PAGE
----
DefinitionThis section has been translated automatically.
Polyätiological, monitoring phenomenon of the skin characterized by a red or red-blue, reticular discoloration of the skin.
ClassificationThis section has been translated automatically.
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EtiopathogenesisThis section has been translated automatically.
Note(s)This section has been translated automatically.
In principle, a distinction must be made between:
- the harmless livedo reticularis, which is based on a vasomotor dysfunction and which occurs when the skin cools below a critical cold point and is completely reversible when rewarmed. Symmetrical, evenly closed rings are found, which join together as a uniform reticular macro pattern.
- The second livedo form is the livedo racemosa. It differs from the livedo reticularis by its strict constancy of location; further by asymmetry and lack of dependence on cold, and as an easy to judge morphological phenomenon, by the bizarre only hinted at ring formations, which are again and again sharply interrupted and give a strange "inorganic" pattern. This is due to local flow interruptions which cause an abrupt change in the local blood flow. It is irrelevant whether the flow obstruction is in the venous or arterial leg.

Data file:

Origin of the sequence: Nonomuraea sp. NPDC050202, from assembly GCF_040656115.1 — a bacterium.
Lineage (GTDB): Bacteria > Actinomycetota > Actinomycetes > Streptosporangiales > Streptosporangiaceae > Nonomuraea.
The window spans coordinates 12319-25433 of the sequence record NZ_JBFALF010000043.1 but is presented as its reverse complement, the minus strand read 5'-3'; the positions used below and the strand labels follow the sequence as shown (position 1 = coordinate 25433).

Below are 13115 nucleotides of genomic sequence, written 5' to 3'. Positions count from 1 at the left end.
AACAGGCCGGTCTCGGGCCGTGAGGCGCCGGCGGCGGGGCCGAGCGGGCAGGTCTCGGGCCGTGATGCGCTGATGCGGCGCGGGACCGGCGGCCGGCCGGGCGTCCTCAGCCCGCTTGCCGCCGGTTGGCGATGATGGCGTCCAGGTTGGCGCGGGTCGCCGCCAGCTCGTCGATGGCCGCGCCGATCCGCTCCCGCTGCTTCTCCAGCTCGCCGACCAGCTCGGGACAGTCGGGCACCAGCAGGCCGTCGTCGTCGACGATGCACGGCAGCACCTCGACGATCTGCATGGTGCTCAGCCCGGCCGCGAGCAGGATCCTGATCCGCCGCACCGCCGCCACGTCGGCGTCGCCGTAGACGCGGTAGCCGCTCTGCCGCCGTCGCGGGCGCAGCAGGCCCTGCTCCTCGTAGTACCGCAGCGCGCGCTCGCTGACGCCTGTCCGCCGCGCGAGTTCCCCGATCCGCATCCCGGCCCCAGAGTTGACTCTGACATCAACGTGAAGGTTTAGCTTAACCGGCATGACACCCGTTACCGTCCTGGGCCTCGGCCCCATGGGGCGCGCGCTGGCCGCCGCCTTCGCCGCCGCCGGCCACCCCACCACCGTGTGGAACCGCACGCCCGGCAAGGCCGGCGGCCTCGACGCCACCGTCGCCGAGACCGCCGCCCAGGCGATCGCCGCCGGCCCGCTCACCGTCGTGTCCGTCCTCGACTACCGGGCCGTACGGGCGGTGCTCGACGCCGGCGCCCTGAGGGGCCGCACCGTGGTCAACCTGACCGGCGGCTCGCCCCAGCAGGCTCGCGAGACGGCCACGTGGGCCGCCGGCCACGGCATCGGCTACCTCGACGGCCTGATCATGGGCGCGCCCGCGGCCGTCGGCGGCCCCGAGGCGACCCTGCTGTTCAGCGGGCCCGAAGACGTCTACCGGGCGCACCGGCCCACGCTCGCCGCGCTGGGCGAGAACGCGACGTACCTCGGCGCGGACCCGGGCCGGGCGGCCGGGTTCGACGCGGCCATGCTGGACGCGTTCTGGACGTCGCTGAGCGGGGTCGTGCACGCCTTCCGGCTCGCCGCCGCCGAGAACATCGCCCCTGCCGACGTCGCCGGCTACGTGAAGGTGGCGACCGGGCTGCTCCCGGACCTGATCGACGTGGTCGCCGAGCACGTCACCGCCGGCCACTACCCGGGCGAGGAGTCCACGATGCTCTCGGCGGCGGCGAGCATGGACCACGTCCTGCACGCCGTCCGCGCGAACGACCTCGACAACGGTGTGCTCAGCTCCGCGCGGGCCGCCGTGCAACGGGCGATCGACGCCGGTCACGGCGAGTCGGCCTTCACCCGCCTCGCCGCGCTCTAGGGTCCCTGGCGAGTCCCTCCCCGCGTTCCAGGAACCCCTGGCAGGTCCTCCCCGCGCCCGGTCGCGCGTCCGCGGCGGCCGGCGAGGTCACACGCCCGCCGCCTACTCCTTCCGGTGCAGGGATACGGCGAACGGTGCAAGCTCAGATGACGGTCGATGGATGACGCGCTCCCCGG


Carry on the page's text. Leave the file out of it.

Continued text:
- The causes are manifold and have to be clarified. Aggravated cholsterol embolism (in arteriosclerosis) or foreign materials (e.g. incorrectly injected filler materials), fibrin thrombi, immune complexes in monoclonal gammopathies or various other causes. Infectious diseases (Note: the first description of livedo racemosa was made in 1907 by the Viennese syphilis expert Ehrmann for syphilis), in intimate proliferation processes, or in vasculitic processes.
- Remark: Unfortunately, in the international literature this necessary distinction is not made, so that it is not always clear which form of livedo is actually meant. This leads in international literature to a nomenclatural confusion of languages that is difficult to understand.
LiteratureThis section has been translated automatically.
- Fritsch P (1998) Dermatology and Venereology, Textbook and Atlas. Springer, Berlin Heidelberg New York, S. 507-508
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